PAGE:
Page  00000094 Feeping Creatures Rodney Berry Proximity Pty Ltd Australia and ATR Media Integration and Communications Laboratory, Kyoto Japan Feeping Creatures is an interactive virtual world. It runs in real time on a Silicon Graphics 02 workstation. The inhabitants, called feeps, hold sequences of musical notes as their chromosomes. They mate according to how consonant or dissonant their partner is and their offspring inherit a mixture of each parent's note series. Rhythm represents energy flow in the system and is accumulated as feeps find food in their environment. MIDI is sent to a Kurzweil k2000 synthesiser which generates and spatialises the sound between four speakers. A wall-projected video image shows the participant's view of the 3D world as he or she navigates using a mouse. The participant's location in the world causes a virtual microphone to control the sound levels of creatures as they move nearer or further away. The work is an ongoing project intended to explore the shifting boundaries between animate and inanimate; technology and biology; science and art; complication and complexity. In pursuit of the elusive perpetual novelty engine, Feeping Creatures seeks to transcend point and click notions of multimedia in favour of something more fluid and immersive - an aesthetic of systems and processes instead of objects and images. In 'Embracing Humanity', the computer becomes a mirror of the mind-asmachine. Is this mechanical part of us somehow separate from our essential humanity? Or does our self extend into the tools and symbols we employ? While some of us eagerly await the coming of the cyborg, our symbolic and material culture may have found a life of its own, using our language and media as means of reproduction, vectors of infection. What's that song in your head that just will not go away? i. Feeping Creatures is an interactive virtual world. It was developed over the last three years in collaboration with programmers Tom Mander, Brian Murray and Ben Ross of Proximity Pty.Ltd., a Sydney-based software company. The development was assisted financially by the Australia Council, the Australian Government' s arts funding body. As a guest researcherat ATR's Media Integration and Communications Laboratory in Kyoto. I am working to develop an interactive virtual world. Although it will not be a direct development on Feeping Creatures, the project will address similar compositional issues. 'When I was a student ofmusic, I grew dissatisfied with the notion of music as something which an audience sits passively and has done to it. I wanted to make music which could be traversed in a non-linear fashion as one would approach a piece of painting or sculpture. To this end, the last fifteen years have been spent producing musical works and sound environments that demand some level of engagement and interaction from the audience. These works have ranged from sculptural instruments to robotic and solar-poweredsound installations. This early dabbling in the realm of automata and systems led me to a fascination with biology. I found the natural world rich in metaphorical material for the composer and my attention turned to the nature of life itself. Increasingly the work began to ask, "What is the boundary between animate and inanimate?... To what extent can some of our artefacts be described as alive?". This led to many attempts to create in the audience a sense of being in the presenceof a living thing. 2. Feeping Creatures continues this line of artistic inquiry. The title is a spoonerism or wordplay on Creeping Features, the tendency among softwaredevelopers to cram so many fetures into a program that it becomes overweight and clumsy. The name was chosen to remind myself and the programming team to keep this piece as simple as possible. The ideal is to see how much variety and complexity can be generated with a bare minimum of complication. For my purposes, complexity is what emerges in nature as a result of interactions between essentially simple interdependent elements. Complication on the other hand, comes from human attempts to create the outer appearance of natural -94 - ICMC Proceedings 1999

Page  00000095 complexity. The latter approach tries to carve a tree out of a blank block of wood while the former simply plants a seed and waits. My own ultimate goal in this area would be to create a perpetual novelty engine. Left to its own devices, such a machine would go on foreverproducing new and unique output independent of the hand of its creator. In nature, the process of evolution is such an engine of variation, perpetually churning out diverse forms and behaviours. This is why I choose to exlpore the new disciplines of Artificial Life and Evolutionary Computing and their potential to bring life-like qualities into my own work. 3. The world ofFeeping Creatures is a flat green grid across which the inhabitants (feeps) and the observer move. The program resides in a Silicon Graphics 02 workstation. The feeps themselves are representedby simple cubes covered with moving textures. Food is representedby green triangular pyramids (trees) which grow up through the floor of the grid. The user of the program moves a mouse to steer a virtual camera and its attached virtual microphone across the grid. A projected video screen shows the view from the camerawhile loudspeakers play the sounds collected by the microphone. Each feep has a sequence of musical pitches which form its chromosome. These are mapped to MIDI note numbers which are sent to an external synthesiser (in this case, a Kurzweil K2000). When two feeps mate, portions of each parent's note list are passed on to their offspring to form a new chromosome or pitch series. At birth, afeep is randomly assigned a numerical value to determine its preference formating. Ifthis value is high, the newfeep will seek out partners that are, on average, musically consonant to its own note series. Ifthe value is low, its preference will be forthose more dissonant to itself. The degree of consonance of dissonance is found by first finding the difference between the first MIDI note numbers of each series, then the result is divided by 12 keeping the remainder (modulo 12). This returns a value of less than 12 which is then compared with a hierarchical table of intervals. The unison or octave would have a value of0 (most consonant), and the semitone a value of 11 (most dissonant). The remaining intervals fall between these extremes in an arbitrary order. The hierarchy could easily be changed and would also apply to microtonal even-tempered tuning systems. The process is then repeatedbetween every note in both lists beforeaveraging out the results. By tabling these results, the program can keep track of who will mate with whom in the world of the feeps. In musical terms, we are only dealing with average vertical harmonic relationships. A similar process could be used to find average horizontal relationships as well. For the moment, voice-leading and octave displacements are ignored (except forthe factthat young feeps transpose down a few octaves when they reach puberty!) in favourofa quick and dirty calculation of general trends in the population. I am looking fora similar method of dealing with rhythmic information. Different ways of ordering and evaluating proportions of durations and articulations are currently being explored. The challenge is always to find simple formulae which, although imprecise, give the system some general ideas about its own internal states. In Feeping Creatures, rhythm is analogous to energy flow through the system. Each item of food (tree) contains a duration value (how much time passes before the next note is played) and an articulation value (how long the note sustains once initiated). When afeep finds a tree and eats it, the tree's duration and articulation values are added to thefeep's rhythm list. Unlike the pitch list, which is fixed at birth, the rhythm list increases when the feep eats a tree and decreasesas it ages or fails to find food. When afeep's rhythm list falls below a given length, meaning its energy level is low, the feep dies and vanishes from the world. Because rhythm is dealt with separatelyto pitch, repeatedcells of melodic material cycle with rhythmic figures ofa different length. Different parts of the melody return with other parts of the rhythm in each subsequent cycle. These note/duration isorhythms manifest as short repeatedpatterns somewhat like bird songs. 4. The main program oversees all the interactions between the feeps, their positions and the position of the user. When a feepis within an arbitrary hearing range, the program assigns it a new MIDI channel and a timbre which corresponds to its visual texture. The texture is one of 8 animated texture movies which are mapped onto the cubic shapes. As a feepcomes nearerto the microphone, its MIDI volume increases causing it to become louder. The program also uses MIDI to adjust each feep's location between left and right, front and back of the four loudspeakers. This is achieved by making a -synthesiser voice consisting of two layers. One layer is assigned to the front left and right speaker pair ICMC Proceedings 1999 -95 -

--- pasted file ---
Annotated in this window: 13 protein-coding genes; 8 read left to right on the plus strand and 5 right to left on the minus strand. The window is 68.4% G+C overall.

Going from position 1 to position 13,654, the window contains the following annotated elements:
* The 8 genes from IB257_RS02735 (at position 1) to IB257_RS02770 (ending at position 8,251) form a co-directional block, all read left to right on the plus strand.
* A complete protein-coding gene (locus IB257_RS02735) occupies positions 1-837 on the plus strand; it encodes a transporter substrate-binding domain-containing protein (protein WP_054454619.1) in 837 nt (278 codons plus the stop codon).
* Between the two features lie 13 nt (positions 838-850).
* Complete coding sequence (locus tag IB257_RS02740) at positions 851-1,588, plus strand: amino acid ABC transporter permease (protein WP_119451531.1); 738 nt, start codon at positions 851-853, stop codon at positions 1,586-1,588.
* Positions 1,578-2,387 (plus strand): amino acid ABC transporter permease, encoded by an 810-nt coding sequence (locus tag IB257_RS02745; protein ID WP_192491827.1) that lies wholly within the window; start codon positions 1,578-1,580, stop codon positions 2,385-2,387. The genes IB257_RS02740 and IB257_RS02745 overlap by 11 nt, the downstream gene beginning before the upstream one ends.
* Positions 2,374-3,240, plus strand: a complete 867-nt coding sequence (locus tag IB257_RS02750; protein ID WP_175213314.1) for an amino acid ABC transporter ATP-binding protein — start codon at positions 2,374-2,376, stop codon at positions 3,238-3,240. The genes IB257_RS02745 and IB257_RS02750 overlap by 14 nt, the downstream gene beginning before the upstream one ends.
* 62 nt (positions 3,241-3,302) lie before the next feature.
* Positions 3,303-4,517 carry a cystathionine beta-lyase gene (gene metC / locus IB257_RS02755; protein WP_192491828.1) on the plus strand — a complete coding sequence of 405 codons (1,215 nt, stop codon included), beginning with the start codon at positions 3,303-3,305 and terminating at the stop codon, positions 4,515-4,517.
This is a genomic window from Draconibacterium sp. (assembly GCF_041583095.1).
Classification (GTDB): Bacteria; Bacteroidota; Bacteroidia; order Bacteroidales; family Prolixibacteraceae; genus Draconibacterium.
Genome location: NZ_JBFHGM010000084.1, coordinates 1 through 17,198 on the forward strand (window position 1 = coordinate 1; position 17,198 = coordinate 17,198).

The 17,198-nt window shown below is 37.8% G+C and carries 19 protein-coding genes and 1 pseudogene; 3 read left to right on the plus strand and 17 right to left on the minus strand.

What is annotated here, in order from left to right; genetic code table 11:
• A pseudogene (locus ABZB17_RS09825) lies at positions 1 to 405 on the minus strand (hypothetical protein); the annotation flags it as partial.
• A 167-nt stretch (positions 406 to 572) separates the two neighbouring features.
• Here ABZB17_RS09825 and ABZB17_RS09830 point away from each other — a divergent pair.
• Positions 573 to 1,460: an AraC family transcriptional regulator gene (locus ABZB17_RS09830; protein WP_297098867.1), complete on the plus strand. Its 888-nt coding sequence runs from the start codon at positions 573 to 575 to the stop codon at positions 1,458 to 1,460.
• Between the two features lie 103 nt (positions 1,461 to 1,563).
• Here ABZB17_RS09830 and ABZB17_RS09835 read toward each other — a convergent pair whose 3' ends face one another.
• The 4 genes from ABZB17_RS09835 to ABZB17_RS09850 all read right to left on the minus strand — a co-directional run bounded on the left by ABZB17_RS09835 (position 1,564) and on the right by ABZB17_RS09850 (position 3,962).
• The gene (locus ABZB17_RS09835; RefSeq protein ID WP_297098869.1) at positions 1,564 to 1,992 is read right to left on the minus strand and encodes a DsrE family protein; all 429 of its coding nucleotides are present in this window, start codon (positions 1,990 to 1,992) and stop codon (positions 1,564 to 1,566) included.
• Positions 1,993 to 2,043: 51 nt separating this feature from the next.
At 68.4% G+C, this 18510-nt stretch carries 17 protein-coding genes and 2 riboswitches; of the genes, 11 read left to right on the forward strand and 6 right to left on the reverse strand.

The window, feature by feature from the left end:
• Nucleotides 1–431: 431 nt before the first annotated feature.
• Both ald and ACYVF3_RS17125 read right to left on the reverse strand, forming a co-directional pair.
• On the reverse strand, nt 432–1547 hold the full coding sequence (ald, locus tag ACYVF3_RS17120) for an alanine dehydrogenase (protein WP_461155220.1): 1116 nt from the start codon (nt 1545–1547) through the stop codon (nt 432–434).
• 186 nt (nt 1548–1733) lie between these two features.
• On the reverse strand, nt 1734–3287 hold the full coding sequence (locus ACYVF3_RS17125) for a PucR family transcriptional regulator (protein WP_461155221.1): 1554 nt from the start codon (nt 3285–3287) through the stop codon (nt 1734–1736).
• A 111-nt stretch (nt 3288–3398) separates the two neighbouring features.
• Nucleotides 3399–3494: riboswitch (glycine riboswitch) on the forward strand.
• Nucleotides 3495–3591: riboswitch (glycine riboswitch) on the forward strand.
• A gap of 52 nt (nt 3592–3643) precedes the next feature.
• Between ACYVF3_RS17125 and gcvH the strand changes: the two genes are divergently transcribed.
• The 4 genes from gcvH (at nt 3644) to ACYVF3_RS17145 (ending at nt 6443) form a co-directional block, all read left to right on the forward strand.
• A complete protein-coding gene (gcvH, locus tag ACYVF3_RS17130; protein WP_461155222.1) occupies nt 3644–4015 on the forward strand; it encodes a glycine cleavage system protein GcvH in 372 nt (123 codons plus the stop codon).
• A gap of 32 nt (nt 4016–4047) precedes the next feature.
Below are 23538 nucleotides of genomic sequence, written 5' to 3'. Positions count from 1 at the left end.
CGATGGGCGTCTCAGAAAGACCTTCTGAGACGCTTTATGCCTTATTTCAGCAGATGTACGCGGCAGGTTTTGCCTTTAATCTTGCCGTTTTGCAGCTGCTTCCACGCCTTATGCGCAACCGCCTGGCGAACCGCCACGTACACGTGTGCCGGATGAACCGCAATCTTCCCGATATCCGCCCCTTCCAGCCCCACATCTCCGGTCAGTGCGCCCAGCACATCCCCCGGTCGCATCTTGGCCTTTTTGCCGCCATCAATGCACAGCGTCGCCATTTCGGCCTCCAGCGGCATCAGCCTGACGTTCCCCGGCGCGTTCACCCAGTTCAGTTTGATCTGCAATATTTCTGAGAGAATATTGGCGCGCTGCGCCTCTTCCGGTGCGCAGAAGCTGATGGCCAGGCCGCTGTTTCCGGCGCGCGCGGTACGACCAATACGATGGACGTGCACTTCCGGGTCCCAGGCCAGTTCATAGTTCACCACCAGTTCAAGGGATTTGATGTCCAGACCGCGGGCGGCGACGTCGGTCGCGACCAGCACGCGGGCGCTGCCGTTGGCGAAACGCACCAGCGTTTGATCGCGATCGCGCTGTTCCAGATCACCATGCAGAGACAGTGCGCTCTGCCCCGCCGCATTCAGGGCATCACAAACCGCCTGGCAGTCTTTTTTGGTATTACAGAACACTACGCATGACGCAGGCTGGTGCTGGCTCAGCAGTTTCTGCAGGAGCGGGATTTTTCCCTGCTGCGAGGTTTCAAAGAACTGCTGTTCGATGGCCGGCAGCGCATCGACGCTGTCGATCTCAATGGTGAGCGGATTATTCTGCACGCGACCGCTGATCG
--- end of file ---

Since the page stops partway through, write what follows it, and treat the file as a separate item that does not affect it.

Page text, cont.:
Page  00000096 and the other to the rear pair. MIDI controller 13 is used to cross-fadebetween the front and rear output layers. Although cheap and crude, this method allows for up to 12 independently moving sound entities in the four-speaker field with no noticeable delay. A great deal of care was taken to integrate sound, visual and kinaesthetic information in this work. Much of our kinaesthetic sense involves a convergenceofcues from our senses of hearing, sight and touch. More broadly, this cross-modal cuing between differentmodes of perception is probably the most crucial factorinfluencing one's degree of immersion in a virtual world. The surround sound, coupled with the projected video and simple mouse interface, creates a sense of being drawn into the imaginary world of the feeps. The sound and visual outputs change to provide instant feedbackto the user as he or she moves the mouse. I believe that it is this integration of stimuli that makes it easier for the user to be absorbed into the work. 5 It has become obvious to me that this project will never be finished. I guess no world ever really is. The ecology badly needs a predator, afeep-lion to prowl the landscape devouringfeeps and incorporating their rhythms. The feep-lion would hunt by analysing the rhythmic content of its prey and perhaps the melodies as well (something like a virtual music critic). This would influencethe evolution of pitch series along more diverse lines than the simple sexual selection currently in operation. The environment itself will become more of a shaping force for evolution including terrain and weather as selective pressures on the evolving feeps. The goal is to create a complex system of deeply interdependent variables which continually modify each other in an endless game of Rock, Scissors, Paper, the elusive perpetual novelty engine. When I ponder the significanceofit all, as swivel-chair gods are inclined to do, I see a number of important things developing: I feelthat multimedia will soon abandon its current obsession with pointing and clicking one's way through a fixed database in favourofsomething more changing and fluid. Bigger storage media is not the answer (Feeping Creatures almost fits on a floppy disk). I see an emerging aesthetic ofsystems and processes growing to replace the dominant one of objects and images.This aesthetic also dominates my current work at ATR MICLab where images and sounds are merely byproducts of an underlying process. Computer musicians are no strangers to such an aesthetic. For many years, systems have been developed where the result can surprise the composer as much as the audience. In seeking to somehow author a new author, the composer is forcedto step outside of his or her self, the computer becomes our mirror. We become no longer god/creators but farmers or hunters of aesthetic experience. Our culture now appears to have alife of its own. Competing ideas or memes fight for our attention and evolve to form pop songs, religions, scientific theories and poems.They need human minds in which to inhabit and reproduce This makes me seriously question how much composers can claim authorship of the music they write. 6 In conclusion, I think it timely that this computer music conference take on a theme of Embracing Humanity. Sometimes I wonder if the computer is a mirror which allows me to see all the machine-like elements of my thought and bodily processes If I strip these away, will I be left with the part of me that is essentially human, or will I see all my physical and symbolic culture as an essential part of myself? As iour tools and technologies extend our bodies, amplify our senses and externalise our thoughts, will we turn our telescopes back upon ourselves? As the models we make increase in detail and sophistication, will we reach into and through the plane of the mirror to become a part of our own reflection? ICMC Proceedings 1999